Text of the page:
Salt Lake City School District didn’t update some kids’ special education plans. Here’s how they’re working to fix it.

The district said fewer than 1% of 3,000 plans for students with special educational needs did not get a mandated annual review.

(Screengrab from Salt Lake City School District YouTube channel) Salt Lake City school board Vice President Nate Salazar, left, and President Melissa Ford, center, as the board convened its meeting Tuesday. Superintendent Timothy Gadson III is at right.

Salt Lake City school board members acknowledged Thursday that the school district failed to conduct annual reviews of Individualized Education Plans for some students with special needs, as required by law.

A statement from board members and Superintendent Timothy Gadson III said the number of plans, or IEPs, that were not updated this school year was less than 1% of the 3,000 plans for students in the district.

The statement also said Gadson “acknowledges that he had not made the Board of Education aware of any issues related to the district’s IEP compliance numbers.”

Earlier this week, Jeanetta Williams, president of the Salt Lake branch of the NAACP, told The Salt Lake Tribune and KUTV that in some instances, students’ plans had not been reviewed for nearly three years, and that some students have graduated without an IEP review.

While the district’s statement said “the allegations in the media misrepresent how many IEPs are out of compliance,” Williams did not assert a number of students whose plans had been skipped.

And the district’s statement did not address whether any of the students whose plans it did not review were graduating seniors. It also did not specify whether each of the plans that had been neglected this school year were reviewed in the previous year.

But one parent of a second-grader in the district said her child has been waiting for 864 days for an initial IEP evaluation. Ashley Weitz said she formally requested an IEP for her child in January 2020, and despite subsequent communication with the district, said she is still waiting.

The plans “detail the individual goals, services, and supports that each special needs student is entitled to,” according to the board statement.

Board members and Gadson said “the district strives to ensure that all IEPs are reviewed and updated in accordance with state and federal law. ... In striving for 100% compliance, IEP teams are actively working to ensure that this small percentage of IEPs is reviewed before the end of this month.”

The district is also creating “a plan to improve its compliance percentages through not only a system of checks and balances, but also through specific professional development,” they said. “The Board of Education feels confident that the district will be able to see this plan to completion, and that district students will continue to receive the important services to which they are entitled.”

District spokesperson Yándary Chatwin said Monday that, in discussions with the school board since Williams went public with her complaint about IEPs, members said they were surprised to hear it was an issue.

Weitz said after her initial request for her child to be evaluated, the principal of her child’s school told her it had everything it needed to complete the IEP. Then in March 2020, classes were moved online as COVID-19 began to spread in Utah.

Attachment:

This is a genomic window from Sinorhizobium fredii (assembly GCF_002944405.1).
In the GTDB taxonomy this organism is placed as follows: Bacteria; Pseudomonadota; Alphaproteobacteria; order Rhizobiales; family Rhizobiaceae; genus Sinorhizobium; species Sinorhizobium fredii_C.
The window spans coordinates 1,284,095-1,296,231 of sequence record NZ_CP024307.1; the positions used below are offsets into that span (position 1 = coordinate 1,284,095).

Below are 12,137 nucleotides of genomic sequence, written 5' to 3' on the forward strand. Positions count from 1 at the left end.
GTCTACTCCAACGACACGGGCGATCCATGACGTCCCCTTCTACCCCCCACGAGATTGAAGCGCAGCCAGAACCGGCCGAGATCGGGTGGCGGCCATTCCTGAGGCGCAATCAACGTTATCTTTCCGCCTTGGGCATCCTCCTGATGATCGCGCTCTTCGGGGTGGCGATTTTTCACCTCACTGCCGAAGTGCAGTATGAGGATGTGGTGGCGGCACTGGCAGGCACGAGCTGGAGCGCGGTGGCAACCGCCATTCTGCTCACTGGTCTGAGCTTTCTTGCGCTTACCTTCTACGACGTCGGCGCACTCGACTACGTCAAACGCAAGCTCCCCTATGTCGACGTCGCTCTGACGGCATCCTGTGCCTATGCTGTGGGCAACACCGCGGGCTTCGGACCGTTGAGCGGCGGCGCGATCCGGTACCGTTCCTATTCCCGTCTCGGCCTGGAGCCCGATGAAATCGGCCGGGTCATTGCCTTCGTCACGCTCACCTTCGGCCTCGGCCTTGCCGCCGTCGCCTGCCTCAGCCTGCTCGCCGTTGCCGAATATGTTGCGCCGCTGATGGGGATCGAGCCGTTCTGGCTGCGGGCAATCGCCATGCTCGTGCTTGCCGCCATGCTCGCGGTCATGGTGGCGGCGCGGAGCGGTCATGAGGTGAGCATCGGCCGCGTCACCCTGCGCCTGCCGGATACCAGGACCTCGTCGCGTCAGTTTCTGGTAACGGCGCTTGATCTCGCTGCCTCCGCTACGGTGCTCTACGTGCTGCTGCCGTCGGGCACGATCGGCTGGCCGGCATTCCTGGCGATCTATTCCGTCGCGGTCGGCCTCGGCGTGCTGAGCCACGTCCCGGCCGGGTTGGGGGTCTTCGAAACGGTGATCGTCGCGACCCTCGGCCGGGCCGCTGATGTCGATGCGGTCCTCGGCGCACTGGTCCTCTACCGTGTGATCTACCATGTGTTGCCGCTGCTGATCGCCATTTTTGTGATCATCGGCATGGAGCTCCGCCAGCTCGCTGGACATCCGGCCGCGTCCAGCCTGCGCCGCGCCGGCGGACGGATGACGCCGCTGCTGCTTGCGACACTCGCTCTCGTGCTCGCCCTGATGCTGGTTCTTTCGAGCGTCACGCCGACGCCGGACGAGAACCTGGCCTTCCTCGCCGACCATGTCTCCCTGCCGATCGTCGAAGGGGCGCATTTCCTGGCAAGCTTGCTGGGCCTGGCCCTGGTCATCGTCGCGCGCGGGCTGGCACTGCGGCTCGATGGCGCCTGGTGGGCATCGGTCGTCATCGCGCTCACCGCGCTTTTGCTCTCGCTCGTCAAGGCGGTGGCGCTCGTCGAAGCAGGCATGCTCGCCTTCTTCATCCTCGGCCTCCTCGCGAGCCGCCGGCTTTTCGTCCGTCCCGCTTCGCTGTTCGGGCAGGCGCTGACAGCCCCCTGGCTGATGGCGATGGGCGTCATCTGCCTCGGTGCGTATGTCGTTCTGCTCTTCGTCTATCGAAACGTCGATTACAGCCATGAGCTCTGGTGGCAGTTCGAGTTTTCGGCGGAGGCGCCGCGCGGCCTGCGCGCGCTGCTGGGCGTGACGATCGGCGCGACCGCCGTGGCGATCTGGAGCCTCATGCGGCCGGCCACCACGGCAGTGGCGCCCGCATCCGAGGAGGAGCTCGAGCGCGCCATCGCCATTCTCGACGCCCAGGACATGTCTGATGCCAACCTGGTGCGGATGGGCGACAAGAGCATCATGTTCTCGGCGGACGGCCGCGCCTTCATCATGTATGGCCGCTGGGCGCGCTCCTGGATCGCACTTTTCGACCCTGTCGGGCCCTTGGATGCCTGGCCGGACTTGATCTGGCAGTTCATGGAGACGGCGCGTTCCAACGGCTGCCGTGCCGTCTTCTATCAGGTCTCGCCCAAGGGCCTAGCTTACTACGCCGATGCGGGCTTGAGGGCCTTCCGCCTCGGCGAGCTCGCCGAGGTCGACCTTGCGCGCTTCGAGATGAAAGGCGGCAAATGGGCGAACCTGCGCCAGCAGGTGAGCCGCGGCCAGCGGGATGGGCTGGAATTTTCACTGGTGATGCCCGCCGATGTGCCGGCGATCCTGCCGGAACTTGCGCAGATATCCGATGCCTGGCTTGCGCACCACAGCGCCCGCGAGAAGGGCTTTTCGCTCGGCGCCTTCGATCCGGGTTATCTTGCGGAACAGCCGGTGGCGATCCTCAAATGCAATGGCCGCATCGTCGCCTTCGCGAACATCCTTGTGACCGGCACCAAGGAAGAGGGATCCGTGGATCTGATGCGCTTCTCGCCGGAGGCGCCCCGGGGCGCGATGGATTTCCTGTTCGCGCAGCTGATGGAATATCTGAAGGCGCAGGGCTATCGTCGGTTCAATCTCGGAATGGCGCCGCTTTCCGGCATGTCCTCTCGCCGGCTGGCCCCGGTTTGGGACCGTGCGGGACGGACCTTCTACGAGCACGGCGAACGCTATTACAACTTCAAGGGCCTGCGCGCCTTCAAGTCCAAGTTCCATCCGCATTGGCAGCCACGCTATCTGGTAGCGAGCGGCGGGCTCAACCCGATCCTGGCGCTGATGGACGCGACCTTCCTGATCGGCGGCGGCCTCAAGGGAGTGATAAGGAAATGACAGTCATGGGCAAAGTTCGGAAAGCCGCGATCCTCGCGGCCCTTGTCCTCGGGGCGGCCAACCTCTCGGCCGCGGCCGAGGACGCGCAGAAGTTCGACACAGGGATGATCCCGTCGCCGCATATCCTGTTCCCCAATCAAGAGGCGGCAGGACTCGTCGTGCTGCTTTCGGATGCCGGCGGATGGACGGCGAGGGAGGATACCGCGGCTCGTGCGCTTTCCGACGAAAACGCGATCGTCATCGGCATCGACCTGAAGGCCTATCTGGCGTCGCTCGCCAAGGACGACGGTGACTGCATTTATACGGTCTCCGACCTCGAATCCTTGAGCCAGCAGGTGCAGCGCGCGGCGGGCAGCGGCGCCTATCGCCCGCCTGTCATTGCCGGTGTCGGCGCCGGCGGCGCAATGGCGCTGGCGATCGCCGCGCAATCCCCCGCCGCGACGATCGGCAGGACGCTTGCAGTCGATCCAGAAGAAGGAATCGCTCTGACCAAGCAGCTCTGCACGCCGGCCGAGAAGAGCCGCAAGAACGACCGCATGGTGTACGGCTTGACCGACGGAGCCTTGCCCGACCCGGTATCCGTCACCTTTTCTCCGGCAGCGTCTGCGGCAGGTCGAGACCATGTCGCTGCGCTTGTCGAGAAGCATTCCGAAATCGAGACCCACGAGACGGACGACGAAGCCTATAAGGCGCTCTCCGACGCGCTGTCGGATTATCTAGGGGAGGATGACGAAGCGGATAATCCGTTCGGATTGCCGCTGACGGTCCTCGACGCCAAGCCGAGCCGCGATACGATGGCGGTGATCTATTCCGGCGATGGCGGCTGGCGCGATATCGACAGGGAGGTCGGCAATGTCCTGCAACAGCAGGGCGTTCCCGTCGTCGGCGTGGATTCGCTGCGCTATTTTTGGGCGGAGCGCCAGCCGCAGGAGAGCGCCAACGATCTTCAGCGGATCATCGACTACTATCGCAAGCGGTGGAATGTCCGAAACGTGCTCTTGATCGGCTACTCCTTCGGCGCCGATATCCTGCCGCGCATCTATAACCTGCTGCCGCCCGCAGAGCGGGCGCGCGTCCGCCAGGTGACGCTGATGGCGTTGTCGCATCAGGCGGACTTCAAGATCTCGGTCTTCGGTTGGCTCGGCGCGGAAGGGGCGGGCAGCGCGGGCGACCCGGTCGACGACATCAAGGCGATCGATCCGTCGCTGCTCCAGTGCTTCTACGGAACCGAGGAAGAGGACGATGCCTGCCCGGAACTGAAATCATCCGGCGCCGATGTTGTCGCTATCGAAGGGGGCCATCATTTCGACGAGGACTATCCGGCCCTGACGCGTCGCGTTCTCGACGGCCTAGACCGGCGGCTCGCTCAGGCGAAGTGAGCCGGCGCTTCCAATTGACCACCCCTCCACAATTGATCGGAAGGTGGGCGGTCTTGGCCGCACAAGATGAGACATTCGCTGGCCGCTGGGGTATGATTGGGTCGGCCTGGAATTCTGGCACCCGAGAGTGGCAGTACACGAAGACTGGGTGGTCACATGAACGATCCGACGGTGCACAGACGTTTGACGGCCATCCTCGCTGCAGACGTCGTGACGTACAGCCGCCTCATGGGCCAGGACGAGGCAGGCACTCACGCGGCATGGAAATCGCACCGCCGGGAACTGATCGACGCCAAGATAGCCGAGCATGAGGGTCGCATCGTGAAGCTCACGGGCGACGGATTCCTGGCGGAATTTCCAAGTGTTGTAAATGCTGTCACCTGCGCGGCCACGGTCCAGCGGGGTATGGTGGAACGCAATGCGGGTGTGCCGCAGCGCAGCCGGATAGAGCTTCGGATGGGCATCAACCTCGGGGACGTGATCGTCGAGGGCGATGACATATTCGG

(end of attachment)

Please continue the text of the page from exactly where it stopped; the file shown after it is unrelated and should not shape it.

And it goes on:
Weitz subsequently outlined her child’s need for special accommodations, due to asthma and hemophilia, in a document called a 504 and submitted it to the district, she said. In November 2020, she asked her child’s teacher about the IEP. The teacher agreed that she had noticed some needs with the child’s speech that could be addressed in an IEP, Weitz said.

The teacher told Weitz she tried to ask the district to help create the plan but never heard back, the mother said.

Her child’s speech was eventually evaluated in May 2021. The district decided the child did not qualify for services and claimed Weitz had never requested an IEP, she said. But Shelley Halverson, former director of special education, later apologized and said the request had slipped through the cracks, Weitz said.

Weitz said she filed complaints with the Utah Board of Education and the U.S. Office of Civil Rights after the district declined to assess her child remotely. A specialist had recommended that her child not be around other people after being hospitalized in November 2021, she said.

“I feel like I’ve been patient,” Weitz said. “I get that, logistically, it’s been really hard to figure out a special ed evaluation this whole time. ... It was very frustrating.”

Williams asked the U.S. attorney’s office and the Department of Justice to launch an investigation into alleged discrimination and harassment by the board on June 3. She asserts that the school board has also subjected Gadson, as well as his assistant superintendent and other Black officials in the district, to a hostile work environment.

A board member had received an email alleging that Gadson had taken a trip paid for by private religious college Grand Canyon University — a violation of the district’s ethics policies, if true. But board member Mohamed Baayd said Gadson produced records showing he had paid for the trip himself.

Over the last several weeks, the board held two closed-door meetings, and it went into closed sessions before and after its Tuesday meeting. The agenda for those meetings said they were held to address “character, professional competence, or physical or mental health of an individual; and/or deployment of security personnel, devices, or systems.” No other information was provided.